He has shown plenty of promise thus far in his career, but this is the season in which Walker must definitively establish his ceiling. Does he top out at that stratum occupied by the Ty Lawsons and Jrue Holidays of the world? Or is he capable of challenging players like Tony Parker and Chris Paul for NBA point guard supremacy? Encouragingly, Walker had a much improved sophomore run. His shooting, while still poor, wasn't historically bad as in his rookie season. He improved in particular in the mid-range area from the right side of the floor, but actually settled for less jump shots in general (a good move for him considering his skill-set). Nonetheless, Walker has to continue to improve his shooting and eventually become a legitimate threat from three, something he hasn't been in either of his first two seasons. As the season begins, teams have no reason to respect the Bobcat shooters, and as such will likely double down on Jefferson often. It will be up to Walker to keep defenses honest and capitalize on the numerous wide-open looks he will have as a result. Furthermore, his new teammate Jefferson is one of the most deadly weapons in the league in the pick-and-roll, and Walker would be wise to focus on improving his familiarity with that particular action; it could eventually become his bread and butter in the league (at least for the next couple of years).
Michael Kidd-Gilchrist has one of the more unconventional playing styles for a high lottery pick in recent memory. He has the athleticism and raw tools to become an absolute lock-down defender someday, but to say his offensive game is a work in progress is an offense to the world “progress”. Kidd-Gilchrist’s shooting numbers are not bad, but he avoided missing a lot of shots last year by often simply refusing to shoot the ball. In ’12-‘13, MKG took an astounding 63% of his shot attempts from the area right around the basket and, in fact, he attempted only nine three-pointers all of last year; an unforgivable offense for a perimeter player in today’s NBA. Of course, you can’t blame him for being a little embarrassed to let it fly: the rook easily had one of the worst shootings forms in the entire NBA. The Bobcats hope that will change this year as they have employed former Cavs star Mark Price (career TS%: .586) to “rebuild” the shot of the University of Kentucky product. For MKG, his rookie year wasn't a total loss (he sported impressive per-36 minute averages of 8.1 boards, 1 block, and 1.2 steals), but he is at somewhat of a disadvantage because he is playing in a low-expectation environment with teammates (and fans) that are used to lots of losing and lots of disappointment. He still has a ton of potential, though, and should be careful not to let the malaise surrounding the Bobcats organization stop him from remaining hungry and seeking avenues for improvement as an NBA player.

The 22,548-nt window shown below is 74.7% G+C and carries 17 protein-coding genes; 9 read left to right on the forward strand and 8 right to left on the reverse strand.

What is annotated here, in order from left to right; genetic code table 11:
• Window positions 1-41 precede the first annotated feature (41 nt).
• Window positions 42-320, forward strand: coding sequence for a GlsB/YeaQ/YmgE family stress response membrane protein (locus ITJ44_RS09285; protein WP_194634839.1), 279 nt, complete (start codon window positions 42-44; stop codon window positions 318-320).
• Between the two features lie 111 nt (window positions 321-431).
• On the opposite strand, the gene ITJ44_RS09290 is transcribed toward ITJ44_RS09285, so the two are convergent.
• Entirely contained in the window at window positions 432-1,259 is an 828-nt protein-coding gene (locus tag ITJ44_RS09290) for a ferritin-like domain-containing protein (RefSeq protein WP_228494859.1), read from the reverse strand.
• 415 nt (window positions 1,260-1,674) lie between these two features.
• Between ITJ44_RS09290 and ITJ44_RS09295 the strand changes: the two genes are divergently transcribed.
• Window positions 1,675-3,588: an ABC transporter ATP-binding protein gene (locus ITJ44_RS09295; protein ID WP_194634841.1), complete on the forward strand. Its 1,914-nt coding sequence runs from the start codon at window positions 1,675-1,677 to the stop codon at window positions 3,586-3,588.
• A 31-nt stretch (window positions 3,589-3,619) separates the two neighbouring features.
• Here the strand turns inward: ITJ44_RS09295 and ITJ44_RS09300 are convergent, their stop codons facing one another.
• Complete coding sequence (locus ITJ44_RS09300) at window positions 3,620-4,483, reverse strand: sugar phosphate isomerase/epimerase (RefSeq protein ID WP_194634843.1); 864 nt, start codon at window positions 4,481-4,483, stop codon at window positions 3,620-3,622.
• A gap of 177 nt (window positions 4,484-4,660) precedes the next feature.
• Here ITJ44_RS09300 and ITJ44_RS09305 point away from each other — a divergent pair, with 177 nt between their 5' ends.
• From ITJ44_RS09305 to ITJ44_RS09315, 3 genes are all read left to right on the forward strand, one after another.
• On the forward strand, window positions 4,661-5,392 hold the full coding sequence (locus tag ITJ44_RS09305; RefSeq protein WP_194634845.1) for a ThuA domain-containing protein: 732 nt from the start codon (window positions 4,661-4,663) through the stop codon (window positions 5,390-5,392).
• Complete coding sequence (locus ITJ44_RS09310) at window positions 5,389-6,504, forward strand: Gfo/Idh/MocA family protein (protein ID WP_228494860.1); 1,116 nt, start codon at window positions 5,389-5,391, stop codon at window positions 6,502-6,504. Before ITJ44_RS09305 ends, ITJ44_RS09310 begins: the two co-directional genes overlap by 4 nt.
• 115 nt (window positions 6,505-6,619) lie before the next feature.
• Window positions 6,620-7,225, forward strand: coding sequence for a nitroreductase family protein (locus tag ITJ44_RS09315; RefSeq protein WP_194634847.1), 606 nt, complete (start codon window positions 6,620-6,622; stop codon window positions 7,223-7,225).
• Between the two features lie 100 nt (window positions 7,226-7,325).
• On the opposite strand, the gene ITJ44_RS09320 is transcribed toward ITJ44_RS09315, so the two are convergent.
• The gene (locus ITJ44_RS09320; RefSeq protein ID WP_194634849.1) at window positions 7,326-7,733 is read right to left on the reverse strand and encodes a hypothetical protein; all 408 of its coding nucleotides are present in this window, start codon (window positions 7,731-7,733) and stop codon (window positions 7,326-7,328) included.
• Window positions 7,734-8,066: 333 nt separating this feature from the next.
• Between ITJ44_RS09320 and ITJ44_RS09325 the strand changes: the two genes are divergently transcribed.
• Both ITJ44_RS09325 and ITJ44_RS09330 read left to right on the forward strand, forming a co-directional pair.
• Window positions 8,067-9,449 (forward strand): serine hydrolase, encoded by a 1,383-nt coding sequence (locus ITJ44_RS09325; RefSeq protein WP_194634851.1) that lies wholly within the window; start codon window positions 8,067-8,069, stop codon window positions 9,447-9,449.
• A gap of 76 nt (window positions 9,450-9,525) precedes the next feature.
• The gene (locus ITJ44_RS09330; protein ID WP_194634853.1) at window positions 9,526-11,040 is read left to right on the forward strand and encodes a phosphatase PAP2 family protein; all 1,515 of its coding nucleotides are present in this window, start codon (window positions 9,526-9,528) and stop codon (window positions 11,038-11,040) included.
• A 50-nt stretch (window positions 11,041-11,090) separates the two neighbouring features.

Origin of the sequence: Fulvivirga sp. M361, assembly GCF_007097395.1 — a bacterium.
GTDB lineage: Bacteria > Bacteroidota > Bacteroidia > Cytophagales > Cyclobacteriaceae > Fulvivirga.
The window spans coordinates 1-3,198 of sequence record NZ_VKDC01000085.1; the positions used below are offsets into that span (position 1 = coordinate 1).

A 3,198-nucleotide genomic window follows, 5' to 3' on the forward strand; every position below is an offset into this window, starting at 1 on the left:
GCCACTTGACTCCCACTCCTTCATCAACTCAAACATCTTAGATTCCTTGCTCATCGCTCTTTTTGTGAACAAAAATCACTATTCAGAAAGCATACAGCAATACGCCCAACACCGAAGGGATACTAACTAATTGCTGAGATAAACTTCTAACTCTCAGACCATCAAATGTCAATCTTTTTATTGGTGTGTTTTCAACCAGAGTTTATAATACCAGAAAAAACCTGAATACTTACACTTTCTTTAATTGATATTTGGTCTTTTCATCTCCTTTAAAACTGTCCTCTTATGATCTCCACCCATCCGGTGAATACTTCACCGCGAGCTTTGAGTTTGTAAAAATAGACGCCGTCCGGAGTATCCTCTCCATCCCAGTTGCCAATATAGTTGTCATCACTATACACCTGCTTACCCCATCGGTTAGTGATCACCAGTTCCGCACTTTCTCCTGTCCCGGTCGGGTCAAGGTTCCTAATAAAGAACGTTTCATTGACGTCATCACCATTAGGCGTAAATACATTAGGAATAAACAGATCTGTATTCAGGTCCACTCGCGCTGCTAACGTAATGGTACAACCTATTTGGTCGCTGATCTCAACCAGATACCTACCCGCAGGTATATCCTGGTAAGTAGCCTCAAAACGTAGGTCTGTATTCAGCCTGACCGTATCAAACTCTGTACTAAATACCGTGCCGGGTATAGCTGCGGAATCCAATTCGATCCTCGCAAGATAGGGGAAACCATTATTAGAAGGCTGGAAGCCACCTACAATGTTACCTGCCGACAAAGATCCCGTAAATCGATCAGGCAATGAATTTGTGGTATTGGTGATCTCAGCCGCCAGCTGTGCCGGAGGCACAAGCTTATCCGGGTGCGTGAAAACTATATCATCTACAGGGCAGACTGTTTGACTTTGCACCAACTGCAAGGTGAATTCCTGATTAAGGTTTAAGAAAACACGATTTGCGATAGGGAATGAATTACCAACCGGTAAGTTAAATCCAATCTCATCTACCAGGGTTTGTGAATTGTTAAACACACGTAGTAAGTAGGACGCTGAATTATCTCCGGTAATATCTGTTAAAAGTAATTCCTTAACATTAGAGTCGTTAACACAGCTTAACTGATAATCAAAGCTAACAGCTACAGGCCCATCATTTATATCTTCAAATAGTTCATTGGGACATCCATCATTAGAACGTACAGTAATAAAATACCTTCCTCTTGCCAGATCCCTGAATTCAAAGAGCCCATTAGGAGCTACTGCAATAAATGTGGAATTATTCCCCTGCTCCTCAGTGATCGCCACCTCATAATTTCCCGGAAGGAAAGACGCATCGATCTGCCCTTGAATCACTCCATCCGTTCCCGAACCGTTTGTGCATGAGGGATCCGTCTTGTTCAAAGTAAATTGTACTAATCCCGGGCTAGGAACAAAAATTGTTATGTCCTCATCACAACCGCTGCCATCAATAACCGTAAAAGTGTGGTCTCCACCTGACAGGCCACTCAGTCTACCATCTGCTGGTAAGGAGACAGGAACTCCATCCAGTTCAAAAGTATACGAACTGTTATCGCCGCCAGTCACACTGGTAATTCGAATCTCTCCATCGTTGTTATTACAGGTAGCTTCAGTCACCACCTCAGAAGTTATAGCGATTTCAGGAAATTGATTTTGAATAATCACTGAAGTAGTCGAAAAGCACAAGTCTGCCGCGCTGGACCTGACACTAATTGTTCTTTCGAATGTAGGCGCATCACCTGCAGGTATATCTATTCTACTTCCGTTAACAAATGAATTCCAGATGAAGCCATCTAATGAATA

Most exciting (coach) to watch: Steve Clifford
There are a lot of coaching retreads in this league, so it’s always exciting to see a new face, especially one with a pedigree like that of Clifford. A former player, Clifford has been an assistant in the NBA for over a decade and cut his chops as an assistant to both Van Gundy brothers. Considered a defensive specialist, Clifford was on the staff of the Rockets (’03-’07) and the Magic (’07-’12) when they were annually among the elite defenses in the entire league. He has also been compared to Bulls maestro Tom Thibodeau, which is a very good sign for a Bobcats team that has employed five head coaches since 2010. The Bobcats are a team loaded with young, developing players that could use some consistency at the top for once, and Clifford could finally be that guy. To his advantage is that he actually has the horses to field a strong defensive team at some point in the near future. MKG obviously has the makings of a World Peace-esque presence on that end, and Biyombo’s block numbers are good (2.4 per 36 minutes). Walker was 4th in the league in steals last year. If Clifford can manage to get those guys playing somewhat up to their potential (and beyond their years), the Bobcats could be a surprisingly entertaining, if ultimately losing, team next year.
Prediction: 27 wins
All signs indicate that Charlotte should be better than they were last year. Jefferson, for all his faults, is a legitimate scoring threat and focal point on offense. Walker, MKG, and Taylor should all take another step forward. And Clifford will bring fresh energy and a solid game plan. But they are stuck in a division with the Heat, an overlooked Hawks squad, and the improved Washington Wizards. And then there is the question of just how dedicated the Bobcats really are to winning right now. In all honesty, the team could use another high lottery pick next year (and hopefully the good fortune to finally land a bona fide superstar this time). In the meantime, the best Bobcats fans can hope for is that the kids are entertaining en route to piling up a ton of losses, and actually demonstrate some improvement along the way. And, of course, that Detroit and Portland are good enough to play themselves out of the draft picks they potentially owe to the Bobcats. If that happens, the Buzz will most definitely be back in Charlotte next year.